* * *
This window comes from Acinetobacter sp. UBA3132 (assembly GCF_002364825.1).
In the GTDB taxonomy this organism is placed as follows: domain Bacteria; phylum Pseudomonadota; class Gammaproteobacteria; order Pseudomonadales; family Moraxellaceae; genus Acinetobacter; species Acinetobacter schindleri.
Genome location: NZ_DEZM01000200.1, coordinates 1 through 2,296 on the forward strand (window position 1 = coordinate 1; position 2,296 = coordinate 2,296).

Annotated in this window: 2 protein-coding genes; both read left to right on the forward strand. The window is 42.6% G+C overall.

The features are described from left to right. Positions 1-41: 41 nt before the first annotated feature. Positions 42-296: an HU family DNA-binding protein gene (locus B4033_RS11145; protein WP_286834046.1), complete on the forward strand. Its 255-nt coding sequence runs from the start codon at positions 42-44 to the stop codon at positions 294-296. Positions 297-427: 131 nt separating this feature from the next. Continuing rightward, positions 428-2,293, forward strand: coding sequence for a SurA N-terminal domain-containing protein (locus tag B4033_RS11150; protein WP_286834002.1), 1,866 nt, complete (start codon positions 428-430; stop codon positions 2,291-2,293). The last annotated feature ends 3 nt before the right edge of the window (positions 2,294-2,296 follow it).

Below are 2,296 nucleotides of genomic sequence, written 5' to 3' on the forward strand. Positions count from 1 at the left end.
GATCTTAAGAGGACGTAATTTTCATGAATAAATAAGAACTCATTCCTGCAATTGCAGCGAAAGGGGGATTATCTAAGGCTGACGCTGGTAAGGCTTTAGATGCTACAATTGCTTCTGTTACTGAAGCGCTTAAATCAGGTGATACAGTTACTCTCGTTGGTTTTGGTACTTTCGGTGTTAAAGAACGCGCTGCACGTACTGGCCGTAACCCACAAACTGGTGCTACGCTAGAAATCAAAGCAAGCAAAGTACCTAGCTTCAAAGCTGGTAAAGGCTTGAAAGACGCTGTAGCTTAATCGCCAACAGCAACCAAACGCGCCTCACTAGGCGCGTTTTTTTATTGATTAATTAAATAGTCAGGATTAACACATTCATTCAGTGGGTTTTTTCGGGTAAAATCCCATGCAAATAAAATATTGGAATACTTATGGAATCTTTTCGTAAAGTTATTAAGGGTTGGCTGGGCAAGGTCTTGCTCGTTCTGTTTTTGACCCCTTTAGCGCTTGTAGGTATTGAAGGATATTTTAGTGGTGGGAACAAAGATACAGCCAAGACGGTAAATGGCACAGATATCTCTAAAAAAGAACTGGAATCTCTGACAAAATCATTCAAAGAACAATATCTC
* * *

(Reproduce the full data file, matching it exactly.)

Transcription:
This window comes from Acinetobacter sp. UBA3132 (assembly GCF_002364825.1).
In the GTDB taxonomy this organism is placed as follows: domain Bacteria; phylum Pseudomonadota; class Gammaproteobacteria; order Pseudomonadales; family Moraxellaceae; genus Acinetobacter; species Acinetobacter schindleri.
Genome location: NZ_DEZM01000200.1, coordinates 1 through 2,296 on the forward strand (window position 1 = coordinate 1; position 2,296 = coordinate 2,296).

Annotated in this window: 2 protein-coding genes; both read left to right on the forward strand. The window is 42.6% G+C overall.

The features are described from left to right. Positions 1-41: 41 nt before the first annotated feature. Positions 42-296: an HU family DNA-binding protein gene (locus B4033_RS11145; protein WP_286834046.1), complete on the forward strand. Its 255-nt coding sequence runs from the start codon at positions 42-44 to the stop codon at positions 294-296. Positions 297-427: 131 nt separating this feature from the next. Continuing rightward, positions 428-2,293, forward strand: coding sequence for a SurA N-terminal domain-containing protein (locus tag B4033_RS11150; protein WP_286834002.1), 1,866 nt, complete (start codon positions 428-430; stop codon positions 2,291-2,293). The last annotated feature ends 3 nt before the right edge of the window (positions 2,294-2,296 follow it).

Below are 2,296 nucleotides of genomic sequence, written 5' to 3' on the forward strand. Positions count from 1 at the left end.
GATCTTAAGAGGACGTAATTTTCATGAATAAATAAGAACTCATTCCTGCAATTGCAGCGAAAGGGGGATTATCTAAGGCTGACGCTGGTAAGGCTTTAGATGCTACAATTGCTTCTGTTACTGAAGCGCTTAAATCAGGTGATACAGTTACTCTCGTTGGTTTTGGTACTTTCGGTGTTAAAGAACGCGCTGCACGTACTGGCCGTAACCCACAAACTGGTGCTACGCTAGAAATCAAAGCAAGCAAAGTACCTAGCTTCAAAGCTGGTAAAGGCTTGAAAGACGCTGTAGCTTAATCGCCAACAGCAACCAAACGCGCCTCACTAGGCGCGTTTTTTTATTGATTAATTAAATAGTCAGGATTAACACATTCATTCAGTGGGTTTTTTCGGGTAAAATCCCATGCAAATAAAATATTGGAATACTTATGGAATCTTTTCGTAAAGTTATTAAGGGTTGGCTGGGCAAGGTCTTGCTCGTTCTGTTTTTGACCCCTTTAGCGCTTGTAGGTATTGAAGGATATTTTAGTGGTGGGAACAAAGATACAGCCAAGACGGTAAATGGCACAGATATCTCTAAAAAAGAACTGGAATCTCTGACAAAATCATTCAAAGAACAATATCTC